There was a time in my life when I could hop on a plane with a single carry-on bag and be anywhere in the world within a few hours.
I clearly took that for granted, because no one told me that after I had a baby, traveling would be vastly different. I had no idea how to travel with a baby, much less a toddler!
Everything changes after you have a baby, but I didn’t think about it affecting my travel plans until I was faced with traveling with a baby, and then a toddler. Yikes!
My first big trip after my daughter was born was a 12 hour drive to south Florida to stay with some friends. The second trip was a flight to Michigan, both when she was about a year old.
I dreaded that flight for months! I didn’t want to be that mom with that baby on the plane that everyone hated.
Babies have a way of making you learn things really fast (they don’t actually come with a how-to manual, if you can believe it), and I approached both trips with complete trepidation.
Even though my child threw up all over her clothing before we even boarded the plane, somehow I made it to the finish line with my sanity intact!
Needless to say, I had a crash course in what it takes to travel with a child — by air and by car.
Take it from me – a real
pro amateur – I realized that traveling with a toddler or a baby doesn’t have to be agonizing. In fact, on the ride home from our vacation last year (an 8 hour trip), my daughter didn’t even take a nap!
Although my daughter is an only child with no siblings to help entertain her, I’m not a fan of sticking her in front of a screen all the time, so I don’t use a DVD player or iPad in my car. I’m not against people who do, I’ve just never done it and don’t plan on it, so all of these tricks are screen-free.
With a few tips and tricks, you can become a toddler-traveling pro, too!
Time Your Departure Around Nap Time
If you have the option, leave when your baby or toddler is well-fed, changed (if he or she is still in diapers), and maybe a little tired.
When my daughter still took naps, I liked to leave when she was awake, but not too far from nap time. That way, we had some time to get down the road a bit with her awake, and then she would inevitably fall asleep on the drive, giving us a nice 2 hour head start. By the time she woke up, if she needed to get out, we would take a break or get a snack to stretch our legs.
Pack a Surprise Backpack
I like to load a small, toddler-sized backpack with little surprises in each pocket. This could include anything from little trinkets that my daughter gets from the treasure chest at the dentist, to little bracelets and rings she enjoys playing with and has forgotten she has.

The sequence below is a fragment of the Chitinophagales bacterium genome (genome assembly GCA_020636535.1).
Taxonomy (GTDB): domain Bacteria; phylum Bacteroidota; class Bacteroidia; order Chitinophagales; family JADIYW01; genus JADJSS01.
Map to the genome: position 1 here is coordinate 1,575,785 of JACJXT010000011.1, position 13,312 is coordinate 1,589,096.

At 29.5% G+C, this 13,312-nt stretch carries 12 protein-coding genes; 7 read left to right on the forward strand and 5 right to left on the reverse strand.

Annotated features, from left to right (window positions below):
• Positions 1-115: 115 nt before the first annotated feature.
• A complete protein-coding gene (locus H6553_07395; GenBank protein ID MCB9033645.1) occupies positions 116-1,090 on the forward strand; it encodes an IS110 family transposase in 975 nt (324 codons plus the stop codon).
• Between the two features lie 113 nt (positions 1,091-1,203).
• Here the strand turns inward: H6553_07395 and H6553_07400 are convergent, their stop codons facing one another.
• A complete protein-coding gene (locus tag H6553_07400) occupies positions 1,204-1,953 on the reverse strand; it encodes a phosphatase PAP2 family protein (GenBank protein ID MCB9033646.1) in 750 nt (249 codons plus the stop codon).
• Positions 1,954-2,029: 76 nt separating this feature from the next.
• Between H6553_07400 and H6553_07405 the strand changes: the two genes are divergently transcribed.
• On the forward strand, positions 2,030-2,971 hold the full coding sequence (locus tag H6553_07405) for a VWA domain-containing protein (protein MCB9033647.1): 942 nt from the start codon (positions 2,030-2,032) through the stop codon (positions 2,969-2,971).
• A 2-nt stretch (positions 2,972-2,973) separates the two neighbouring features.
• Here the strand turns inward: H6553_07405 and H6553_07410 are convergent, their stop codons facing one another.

She loves going through the pockets, and each one buys us extra quiet time in the car. She goes through each pocket, one-by-one, and plays with each little thing. It can burn more time than you think!
Buy a Cheap Pack of Stickers
If your baby is past the point of putting things in his or her mouth, a pack of stickers can go a long way on a car ride. I have logged a lot of miles with my toddler with a simple pack of stickers, and a little book where she can place them. Toddlers love stickers!
Make a picture book
Toddlers love looking at pictures, especially of themselves. For this reason, I have made two picture books just for my daughter’s little hands. They are full of pictures of her with her loved ones, and she is allowed to handle them all she wants, even if she bends the pictures. They are hers, and she loves it.
Hide Toys Beforehand (Really!)
I know you might be thinking I’m the meanest mom ever right now, but when I’m planning a long trip, if I find discarded toys or trinkets that I know my daughter loves strewn across her bedroom floor (especially after I’ve asked her to put them away 5 times), I’ll put them away for a while and break them out in the car when she’s not expecting it. Then it’s like she has new toys! They provide instant excitement and, you guessed it, additional quiet time!
Bribe With Suckers – No Judgment Here!
As a last resort, if you’ve got a crier or a major whiner on your hands, and nothing else works, I don’t think there’s anything wrong with bribing with a sucker if you’re stuck in a car or plane. After all, there’s no whining or crying with a sucker in your mouth, am I right??
Before you leave, depending on the age of your child, you may also want to make sure your overnight accommodations have a pack-and-play available with bedding (if you don’t have to pack it, you’ll save a lot of room!), and safety plugs for the electrical outlets.
After you reach your destination, enjoy your vacation and be glad that you don’t have to dread the trip home! Travel with a toddler is easy-breezy. You’ve got this!
What tips do you have when it comes to traveling with kids?